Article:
The world’s first-ever commercial flight took off on the 1st of January 1914. The passenger airline service operated between St. Petersburg and Tampa, making the trip, which was previously a 2-hour steamship journey, or a 4- to 12-hour trip by rail, into a 23-minute journey! Although the St. Petersburg-Tampa Airboat Line only lasted for four months it actually paved the way for the transcontinental flights we take for granted today when we book our low-cost flight tickets.
The first commercial airline flew with an Airboat aircraft, an actual “flying boat”, designed by an aviation entrepreneur from St. Louis, Thomas Benoist (pronounced ‘Ben-wah’). It all came about when a Florida sales representative for a diesel engine manufacturer for boats named Percival Elliott Fansler became intrigued by the development of a design by Benoist of an aircraft that could actually take off and land in the water. Fansler and Benoist began a correspondence, which led to Fansler eventually proposing to fly “a real commercial line from somewhere to somewhere else”, suggesting that those ‘somewheres’ be St. Petersburg to Tampa. However, in order to carry out their groundbreaking venture they were going to need some serious investment.
Fansler attempted to get the interest and investment they needed to get the project going from officials in Tampa but to no avail. In St. Petersburg however, he managed to get the attention of a number of investors, leading Benoist to make a trip to St. Petersburg on the 12th December 1913. To show just how serious they were about the business proposal he brought Tony Jannus, his hand-picked pilot, along with him.
Tony Jannus already had made a name for himself in aviation. His handsome appearance, along with his daring exploits, had already given him an essence of the romantic idea of a pilot. He did flying exhibitions and military plane tests flew long-distance airplanes and airboats and was even the pilot for the first tests of airborne machine guns for the US army, as well as the pilot who took Capt. Albert Berry into the sky for the first airplane parachute jump in 1912. The Tony Jannus Distinguished Aviation Society, established by the Tampa and St. Petersburg Chambers of Commerce, has written his biography where they say; “once known as a fearless daredevil and admirer of women, running from angry fathers with pointed shotguns and dating movie stars, Jannus took risks in love and war.” By the time he was 24, in 1913, he was one of the principal stockholders of the Benoist Aircraft Company.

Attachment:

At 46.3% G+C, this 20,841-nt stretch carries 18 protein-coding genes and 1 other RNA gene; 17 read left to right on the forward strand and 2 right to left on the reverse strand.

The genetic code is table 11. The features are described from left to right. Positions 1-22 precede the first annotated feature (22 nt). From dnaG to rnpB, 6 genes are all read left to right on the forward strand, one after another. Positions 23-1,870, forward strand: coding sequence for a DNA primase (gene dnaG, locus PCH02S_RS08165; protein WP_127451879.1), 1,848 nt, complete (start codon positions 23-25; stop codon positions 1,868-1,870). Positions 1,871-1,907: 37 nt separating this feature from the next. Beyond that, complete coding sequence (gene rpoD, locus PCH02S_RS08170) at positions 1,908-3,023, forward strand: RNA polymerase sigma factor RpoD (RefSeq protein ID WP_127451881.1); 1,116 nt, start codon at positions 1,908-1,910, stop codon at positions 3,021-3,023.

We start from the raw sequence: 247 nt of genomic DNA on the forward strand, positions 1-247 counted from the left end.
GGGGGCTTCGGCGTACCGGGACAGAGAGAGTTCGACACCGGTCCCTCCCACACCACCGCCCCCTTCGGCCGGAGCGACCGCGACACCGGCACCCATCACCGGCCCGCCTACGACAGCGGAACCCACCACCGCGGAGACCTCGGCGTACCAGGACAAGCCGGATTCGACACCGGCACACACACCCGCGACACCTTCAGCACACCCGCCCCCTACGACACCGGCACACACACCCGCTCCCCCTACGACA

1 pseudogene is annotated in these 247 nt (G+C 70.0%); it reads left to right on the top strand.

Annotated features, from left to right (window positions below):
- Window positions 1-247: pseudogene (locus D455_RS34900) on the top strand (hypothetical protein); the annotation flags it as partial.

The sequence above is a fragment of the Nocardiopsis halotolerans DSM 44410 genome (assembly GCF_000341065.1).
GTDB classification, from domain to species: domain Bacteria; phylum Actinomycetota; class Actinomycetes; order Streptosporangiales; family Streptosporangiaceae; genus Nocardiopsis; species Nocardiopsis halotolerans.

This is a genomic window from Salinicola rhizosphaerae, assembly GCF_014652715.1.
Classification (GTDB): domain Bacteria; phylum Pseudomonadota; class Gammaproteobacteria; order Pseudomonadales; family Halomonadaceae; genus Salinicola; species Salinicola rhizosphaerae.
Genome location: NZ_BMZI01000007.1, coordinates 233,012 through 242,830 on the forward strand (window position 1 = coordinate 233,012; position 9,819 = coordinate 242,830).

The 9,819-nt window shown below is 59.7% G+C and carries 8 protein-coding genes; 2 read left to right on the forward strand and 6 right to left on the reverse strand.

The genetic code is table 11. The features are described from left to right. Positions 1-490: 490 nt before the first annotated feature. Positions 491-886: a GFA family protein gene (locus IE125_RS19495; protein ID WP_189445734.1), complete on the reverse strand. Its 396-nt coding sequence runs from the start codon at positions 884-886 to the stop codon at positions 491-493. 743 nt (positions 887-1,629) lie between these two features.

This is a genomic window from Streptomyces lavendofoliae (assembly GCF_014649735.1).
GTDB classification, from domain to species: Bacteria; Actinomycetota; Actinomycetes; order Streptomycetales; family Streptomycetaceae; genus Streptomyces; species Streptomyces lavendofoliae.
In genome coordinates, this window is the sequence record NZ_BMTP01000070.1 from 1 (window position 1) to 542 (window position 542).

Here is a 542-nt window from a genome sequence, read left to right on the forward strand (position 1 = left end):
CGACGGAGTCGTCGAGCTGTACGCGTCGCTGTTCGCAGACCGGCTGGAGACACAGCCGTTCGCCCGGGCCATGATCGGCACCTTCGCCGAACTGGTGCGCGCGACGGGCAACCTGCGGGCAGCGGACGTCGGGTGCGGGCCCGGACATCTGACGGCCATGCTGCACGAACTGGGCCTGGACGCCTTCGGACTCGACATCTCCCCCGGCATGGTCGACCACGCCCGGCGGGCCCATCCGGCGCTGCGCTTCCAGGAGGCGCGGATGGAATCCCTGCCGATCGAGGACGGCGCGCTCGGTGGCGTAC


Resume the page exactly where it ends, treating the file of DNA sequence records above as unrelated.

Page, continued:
To see the first flight off on New Years Day, 1914, about 3,000 people attended a parade from one side of St. Petersburg to the waterfront to see the first ticket sold in auction. A far cry from the click of a button to book a flight ticket today. The former mayor of St. Petersburg, then in the warehouse business, Abram C. Pheil, was the first paying customer to buy a ticket, winning a bid of $400, which is more than $8,500 in today’s money – definitely not a low-cost flight ticket!
As can be imagined it was an exciting time for everyone involved. Just before take-off, Fansler made a short speech quoted in the Tampa Bay Times, where he said, “What was impossible yesterday is an achievement today, while tomorrow heralds the unbelievable”. The plane, which was built to hold only one passenger and a pilot, had Jannus and Pheil squeezed together in the small wooden seat. The aircraft only flew about 15 meters over the water, and on that first journey, the engine misfired halfway to Tampa, where Janus touched down in the bay, made some adjustments and the two took off again, landing in Tampa safely to a cheering crowd of about 3,500 people.
Flight tickets would cost $5 per person and $5 per 100 pounds of baggage ($5 the equivalent of about $100 in today’s money), and would make two flights every day, six days a week, with tickets selling out 16 weeks in advance! Another Benoist airboat was added, with flights to Sarasota, Bradenton, and Manatee, and Roger Jannus, Tony’s brother, as the second pilot. With winter residents heading back north, passenger interest declined rapidly, and the airline stopped operating after just four months.